OPINION: Like a 14-month detention: My final thoughts on lockdown
- Credit: Danny Skipper
There’s little point in trying to make too much sense of the past 14 months. Much better just to give thanks for survival and wonder again how to go about cautious hugging in a mask.
I sensed from the start of life in isolation that unprecedented times called for unlikely answers to ridiculous questions. The pattern was set on our first full day in lockdown when I misread the clock by my bed and marched downstairs well before 7am.
Opening the back door, I was greeted by a blackbird warbling a loud and beautiful welcome. A chaffinch arrived to take a lesser role in this morning concerto. A gloriously giving world of nature has meant so much more since.
I kidded myself working from home would be a doddle for someone who’d done that with various levels of effort and output since 1995. It’s simply not the same as you can’t pop out when you feel like it for a stroll, errand, mardle or even trip beyond Cromer boundaries.
The bonus was inventing a new routine which dealt savage blows to my long-held reputation as domestic dinosaur with no idea what went on in the kitchen and no desire to find out. I’m not yet bosom pals with our oven, microwave or chopping board – but beginnings of a working relationship are being established.
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My dear wife takes these interventions with a pinch of salt – usually left over from one of my crab salad swoops – but does show real appreciation for my taming of a temperamental toaster all too eager to singe something simple. Like my straggling whiskers.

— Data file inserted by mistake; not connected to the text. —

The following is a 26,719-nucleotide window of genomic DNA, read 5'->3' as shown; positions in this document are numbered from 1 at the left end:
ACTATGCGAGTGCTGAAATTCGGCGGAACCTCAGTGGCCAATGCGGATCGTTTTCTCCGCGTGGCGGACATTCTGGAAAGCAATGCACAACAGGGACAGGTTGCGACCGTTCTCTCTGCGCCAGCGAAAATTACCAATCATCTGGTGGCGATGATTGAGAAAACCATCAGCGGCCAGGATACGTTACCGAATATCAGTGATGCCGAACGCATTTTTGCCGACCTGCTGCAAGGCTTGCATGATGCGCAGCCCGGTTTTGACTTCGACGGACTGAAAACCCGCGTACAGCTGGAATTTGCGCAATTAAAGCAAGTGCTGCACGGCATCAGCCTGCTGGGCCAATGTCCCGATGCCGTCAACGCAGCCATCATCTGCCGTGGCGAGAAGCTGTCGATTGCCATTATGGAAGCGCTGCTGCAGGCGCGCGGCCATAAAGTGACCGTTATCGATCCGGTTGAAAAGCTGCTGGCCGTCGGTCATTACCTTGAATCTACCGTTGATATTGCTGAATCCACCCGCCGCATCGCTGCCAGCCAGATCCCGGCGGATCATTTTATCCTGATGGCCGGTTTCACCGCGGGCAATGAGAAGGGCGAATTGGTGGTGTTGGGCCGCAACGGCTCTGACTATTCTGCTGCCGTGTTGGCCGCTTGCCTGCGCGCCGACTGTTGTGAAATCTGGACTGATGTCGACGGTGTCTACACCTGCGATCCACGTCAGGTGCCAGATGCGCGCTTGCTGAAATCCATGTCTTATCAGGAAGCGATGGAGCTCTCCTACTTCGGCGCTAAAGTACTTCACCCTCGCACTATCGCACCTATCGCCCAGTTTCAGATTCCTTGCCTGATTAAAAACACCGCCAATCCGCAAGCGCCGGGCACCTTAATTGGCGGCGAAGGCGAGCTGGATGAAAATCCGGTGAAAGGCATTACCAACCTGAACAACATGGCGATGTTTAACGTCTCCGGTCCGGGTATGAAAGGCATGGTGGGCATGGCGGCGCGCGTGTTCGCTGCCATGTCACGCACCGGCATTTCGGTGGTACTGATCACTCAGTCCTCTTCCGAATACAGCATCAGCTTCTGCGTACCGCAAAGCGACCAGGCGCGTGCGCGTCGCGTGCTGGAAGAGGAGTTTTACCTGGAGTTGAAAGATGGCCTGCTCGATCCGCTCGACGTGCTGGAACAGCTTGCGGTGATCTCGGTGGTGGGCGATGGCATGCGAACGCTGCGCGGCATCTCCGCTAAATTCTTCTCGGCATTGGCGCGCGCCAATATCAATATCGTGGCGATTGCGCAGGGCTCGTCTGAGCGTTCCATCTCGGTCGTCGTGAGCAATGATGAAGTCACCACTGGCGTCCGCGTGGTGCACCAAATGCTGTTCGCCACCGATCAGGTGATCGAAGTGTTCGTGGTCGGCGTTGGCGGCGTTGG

She must have nursed deep fears I would turn this lengthy indoor saga into a shameless pundemic, especially after suggesting Big Ben was in tockdown and so many people hoarding toilet rolls might force us to look for something else in loo.
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A sense of humour has been a blessing for both since we met over 40 years ago and an essential tool in our managing box since March 2020.
However, there is a limit to how much self-indulgence can be tolerated when a couple face so much time and so many challenges in a confined space..
Perhaps a period of intense togetherness can underline strengths and weaknesses all too often ignored or taken for granted in more orthodox times. I like to think my efforts to be serious when it mattered helped us through darkest patches of a dilemma like no other.
With countless experts lining up to offer virtual advice and help on so many subjects throughout our battle against the dreaded virus, an exercise in self-assessment might be taken as harmless escapism or crass avoidance of proven support.
I treated it as a path to a wider perspective provided by family, friends, neighbours and uplifting volunteers all over the area who helped with urgent shopping provisions, transport for vaccine jabs and other important appointments.
The pandemic affected every household in a different way. We wore “vulnerable” tags throughout and that demanded severe restrictions on our daily doings.
Yes, I often likened it to being kept in school detention regularly for something we hadn’t done – but that now heightens joy in any fresh freedoms coming our way.